H2 O f e aq ð2:6Þ, • OH ð2:7Þ, H• ð0:6Þ, H3 Oþ ð2:6Þ, H2 O2 ð0:72Þ

In the present study, acetohydroxamic acid (aceto-HX) has been selected as a simple hydroxamate derivative to be exposed to various one-electron oxidants in well-defined systems in order to elucidate the complex reaction mechanism(s) leading to the formation of HNO and/or NO.

When solutions saturated with N2O ([N2O] = 24 mM) are irradiated at pH > 3, eaq is converted into •OH (reaction 9), and in cases where H• does not react sufficiently fast with any of the added substrates, it produces •OH via reaction 10. e aq þ N2 O þ H2 O f • OH þ N2 þ OH k9 ¼ 9:7  109 M1 s1

Milli-Q system. All chemicals were of the highest available grade and were used as received. Aceto-HX, 4-hydroxy-2,2,6,6-tetramethylpiperidinyloxy (Tempol), 2,20 -azino-bis(3-ethylbenzothiazoline-6-sulfonate) (ABTS2), 8-hydroxyquinoline (8-HQ) and modified Griess reagent were purchased from Sigma-Aldrich (St. Louis, MO, U.S.A.); Angeli’s salt (Na2N2O3, AS) was a product of Cayman Chemical Company; hydroxylamine-hydrochloride was a product of Hopkin & Williams. Stock solution of


H• þ N2 O f • OH þ N2

’ MATERIALS AND METHODS Reagents. Water for solution preparation was purified using a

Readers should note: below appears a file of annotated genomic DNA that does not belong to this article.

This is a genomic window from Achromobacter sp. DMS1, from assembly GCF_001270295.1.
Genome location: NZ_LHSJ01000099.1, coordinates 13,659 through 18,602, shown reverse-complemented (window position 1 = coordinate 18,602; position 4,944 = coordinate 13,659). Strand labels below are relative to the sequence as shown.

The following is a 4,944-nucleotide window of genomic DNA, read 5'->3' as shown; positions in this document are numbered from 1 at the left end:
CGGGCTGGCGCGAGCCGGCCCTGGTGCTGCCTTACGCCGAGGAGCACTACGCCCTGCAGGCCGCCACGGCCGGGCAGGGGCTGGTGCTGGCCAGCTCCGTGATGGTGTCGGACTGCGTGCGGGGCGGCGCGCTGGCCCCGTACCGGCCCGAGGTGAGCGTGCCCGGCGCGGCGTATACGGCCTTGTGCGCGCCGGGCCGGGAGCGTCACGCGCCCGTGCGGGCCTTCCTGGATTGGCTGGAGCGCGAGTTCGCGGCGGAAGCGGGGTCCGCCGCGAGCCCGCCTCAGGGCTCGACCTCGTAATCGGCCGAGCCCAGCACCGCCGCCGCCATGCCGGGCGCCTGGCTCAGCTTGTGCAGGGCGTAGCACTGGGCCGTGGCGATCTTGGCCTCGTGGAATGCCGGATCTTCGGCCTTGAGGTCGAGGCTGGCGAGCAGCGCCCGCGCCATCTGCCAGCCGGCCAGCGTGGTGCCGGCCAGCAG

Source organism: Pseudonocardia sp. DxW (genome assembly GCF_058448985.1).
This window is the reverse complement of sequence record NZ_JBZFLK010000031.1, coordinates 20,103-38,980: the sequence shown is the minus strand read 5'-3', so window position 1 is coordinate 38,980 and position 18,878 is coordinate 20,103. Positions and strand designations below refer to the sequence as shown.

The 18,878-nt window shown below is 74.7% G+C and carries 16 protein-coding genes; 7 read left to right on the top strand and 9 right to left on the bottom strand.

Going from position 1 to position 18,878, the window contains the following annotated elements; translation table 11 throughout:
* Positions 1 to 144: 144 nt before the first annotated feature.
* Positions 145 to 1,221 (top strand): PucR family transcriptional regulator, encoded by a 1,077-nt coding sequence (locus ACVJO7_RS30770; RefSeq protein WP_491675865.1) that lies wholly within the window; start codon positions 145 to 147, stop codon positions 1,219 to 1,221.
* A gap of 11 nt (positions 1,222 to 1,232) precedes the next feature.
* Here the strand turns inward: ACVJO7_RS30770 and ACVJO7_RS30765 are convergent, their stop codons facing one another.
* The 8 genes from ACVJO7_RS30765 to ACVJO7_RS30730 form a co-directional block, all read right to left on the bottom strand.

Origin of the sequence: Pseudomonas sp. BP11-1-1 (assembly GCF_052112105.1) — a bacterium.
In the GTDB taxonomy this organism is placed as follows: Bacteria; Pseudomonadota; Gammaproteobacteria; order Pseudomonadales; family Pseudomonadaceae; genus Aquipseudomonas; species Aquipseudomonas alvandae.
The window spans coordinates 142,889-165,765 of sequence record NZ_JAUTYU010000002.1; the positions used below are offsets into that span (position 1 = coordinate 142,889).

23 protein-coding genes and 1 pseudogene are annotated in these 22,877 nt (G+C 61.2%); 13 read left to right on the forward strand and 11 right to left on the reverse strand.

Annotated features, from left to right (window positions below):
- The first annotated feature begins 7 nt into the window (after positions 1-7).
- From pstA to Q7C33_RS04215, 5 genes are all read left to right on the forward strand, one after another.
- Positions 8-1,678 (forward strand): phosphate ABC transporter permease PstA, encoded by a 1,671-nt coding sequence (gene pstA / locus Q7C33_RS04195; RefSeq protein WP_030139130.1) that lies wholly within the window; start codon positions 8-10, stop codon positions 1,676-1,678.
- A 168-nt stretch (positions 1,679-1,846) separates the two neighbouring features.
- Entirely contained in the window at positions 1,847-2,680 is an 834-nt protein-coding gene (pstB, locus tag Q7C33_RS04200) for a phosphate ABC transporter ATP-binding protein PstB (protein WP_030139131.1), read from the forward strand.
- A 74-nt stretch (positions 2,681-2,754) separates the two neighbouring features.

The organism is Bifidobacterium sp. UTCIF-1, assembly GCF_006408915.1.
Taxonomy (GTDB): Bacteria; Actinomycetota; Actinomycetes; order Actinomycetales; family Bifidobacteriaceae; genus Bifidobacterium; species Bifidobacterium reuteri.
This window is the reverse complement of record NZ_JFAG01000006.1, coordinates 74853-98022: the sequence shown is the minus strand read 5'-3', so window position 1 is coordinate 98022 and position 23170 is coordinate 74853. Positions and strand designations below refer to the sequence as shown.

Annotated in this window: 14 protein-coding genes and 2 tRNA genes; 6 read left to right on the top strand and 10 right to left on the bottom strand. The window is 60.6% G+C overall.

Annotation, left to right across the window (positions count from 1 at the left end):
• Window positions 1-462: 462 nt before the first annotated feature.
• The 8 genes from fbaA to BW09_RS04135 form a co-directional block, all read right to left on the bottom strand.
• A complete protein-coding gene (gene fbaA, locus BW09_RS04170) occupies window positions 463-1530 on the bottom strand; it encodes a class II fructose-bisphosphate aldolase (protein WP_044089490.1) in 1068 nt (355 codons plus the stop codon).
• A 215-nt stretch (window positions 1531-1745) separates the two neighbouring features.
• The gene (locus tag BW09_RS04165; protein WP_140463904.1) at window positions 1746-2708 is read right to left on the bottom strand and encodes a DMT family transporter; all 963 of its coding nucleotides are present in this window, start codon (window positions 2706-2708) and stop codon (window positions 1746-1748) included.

k10 ¼ 2:1  106 M1 s1


Secondary radicals like •N3, •NO2, or CO3• are formed upon irradiation of N2O-saturated solutions containing a solute (S) such as N3, NO2, or CO32, respectively (reaction 11). •

OH þ S f S• þ OH


When the solutions are saturated with mixtures of N2O/O2 (ratio g 0.8), only H• reacts with O2, forming superoxide radicals. In oxygenated or aerated solutions containing formate 3023 |J. Phys. Chem. A 2011, 115, 3022–3028

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Table 1. Rate Constants (M1 s1) of •OH, •N3, and CO3• Reactions with Aceto-HX at Various pHs pH




(2.7 ( 0.2)  108


(3.4 ( 0.1)  107

7.0 7.8


(6.4 ( 0.2)

(4.5 ( 0.3)  108



(1.8 ( 0.1)  109


(1.5 ( 0.1)  108

9.3 (3.4 ( 0.2)  10

9.5 11 11.2 •

Figure 1. The reaction of aceto-HX with OH. Competition kinetic plots demonstrating the effect of added aceto-HX on the yield of ABTS• in N2O-saturated solutions containing 20 μM ABTS2 at pH 6.7 (8 mM phosphate buffer) and 40 μM ABTS2 at pH 11 followed at 416 nm. The optical path length was 12.1 cm, and the dose was 2.5 Gy. (Inset) The dependence of k12 on pH. The sigmoidal fit resulted in an upper value of (4.0 ( 0.1)  109 M1 s1, a lower value of (1.7 ( 0.1)  108 M1 s1, and pKa = 8.9 ( 0.07.